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The bonding between Siddharth and Varun’s characters was impeccable irrespective of their backgrounds and interests. But their equations still worsened, due to reasons best known to Karan Johar (read: launching Alia Bhatt!) Siddharth and Varun could have not had the issues they created, if they would have just spoken to each other. All that was needed was egos on the side and just TALK. Like they did eventually in the end – when they had forever ruined the reputation of the school’s only followed tradition and manage to kill the principal out of the guilt, let alone the stupid madness that the rest of the clan followed.

Simple right?

What happens in Wake up Sid between Sid and Rishi who are best friends is just the exact thing – Just talk and in minutes the problem wouldn’t even exist anymore.

It would be unfair if I don’t cite YJHD. All Aditya and Ranbir had to do was talk and get it out. And all the anguish that had built up in years, just vanished.

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You might think but that’s between friends and is understood. But that proves nothing at all.

Let’s see what these words can do between strangers. It could mean a start to a new association, which has the potential to change both the people’s world. Only if you wouldn’t have had those first two conversations with certain people, assuming they are not your type or you wouldn’t click – you wouldn’t even have half the no. of friends you have, you would never find your soul mate because you never really tried!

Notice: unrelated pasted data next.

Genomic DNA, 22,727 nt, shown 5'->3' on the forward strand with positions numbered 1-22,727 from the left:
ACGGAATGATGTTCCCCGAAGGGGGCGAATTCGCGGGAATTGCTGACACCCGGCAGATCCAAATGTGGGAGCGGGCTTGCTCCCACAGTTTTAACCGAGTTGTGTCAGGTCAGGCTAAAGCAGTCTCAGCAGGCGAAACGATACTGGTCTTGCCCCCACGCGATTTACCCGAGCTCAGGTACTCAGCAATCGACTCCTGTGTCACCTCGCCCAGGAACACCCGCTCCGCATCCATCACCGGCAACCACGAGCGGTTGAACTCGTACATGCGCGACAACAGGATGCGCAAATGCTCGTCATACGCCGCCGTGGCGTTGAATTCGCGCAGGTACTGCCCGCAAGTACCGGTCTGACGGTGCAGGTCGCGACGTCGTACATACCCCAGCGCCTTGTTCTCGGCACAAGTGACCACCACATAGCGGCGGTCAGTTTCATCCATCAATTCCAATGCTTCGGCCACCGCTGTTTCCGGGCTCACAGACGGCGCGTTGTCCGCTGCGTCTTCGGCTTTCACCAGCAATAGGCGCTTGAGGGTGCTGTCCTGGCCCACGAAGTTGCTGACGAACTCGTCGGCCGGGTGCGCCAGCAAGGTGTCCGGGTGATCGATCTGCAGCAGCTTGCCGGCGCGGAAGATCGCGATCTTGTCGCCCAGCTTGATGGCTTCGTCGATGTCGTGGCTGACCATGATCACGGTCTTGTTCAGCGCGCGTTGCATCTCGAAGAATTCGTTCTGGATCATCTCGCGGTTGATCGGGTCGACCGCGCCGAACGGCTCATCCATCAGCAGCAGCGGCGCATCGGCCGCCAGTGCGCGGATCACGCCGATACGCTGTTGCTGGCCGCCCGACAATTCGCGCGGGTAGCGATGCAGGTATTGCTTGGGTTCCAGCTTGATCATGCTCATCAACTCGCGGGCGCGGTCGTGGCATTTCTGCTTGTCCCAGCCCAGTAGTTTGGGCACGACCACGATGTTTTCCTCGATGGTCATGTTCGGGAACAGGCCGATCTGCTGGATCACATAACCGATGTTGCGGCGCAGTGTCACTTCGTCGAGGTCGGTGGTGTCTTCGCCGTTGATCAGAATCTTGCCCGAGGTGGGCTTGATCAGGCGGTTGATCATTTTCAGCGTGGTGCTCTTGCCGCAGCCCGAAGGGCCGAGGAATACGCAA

Let me cite a few examples from my recent favorite movies

In Highway, if Alia didn’t have an open mind to strike a conversation with Randeep, she would have never found her inner self – the journey which eventually became a self-exploration would’ve been a journey of self-pity and destruction with negativity as the only feeling that she would’ve been left with. (There’s tons more I want to write about this film, but for now the focus is here)

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On similar lines, if Rani didn’t have the guts to talk to Lakshmi or Alexander or Vijay himself for the matter, she would’ve been a bechari dukhyari ladki in the Indian vocabulary.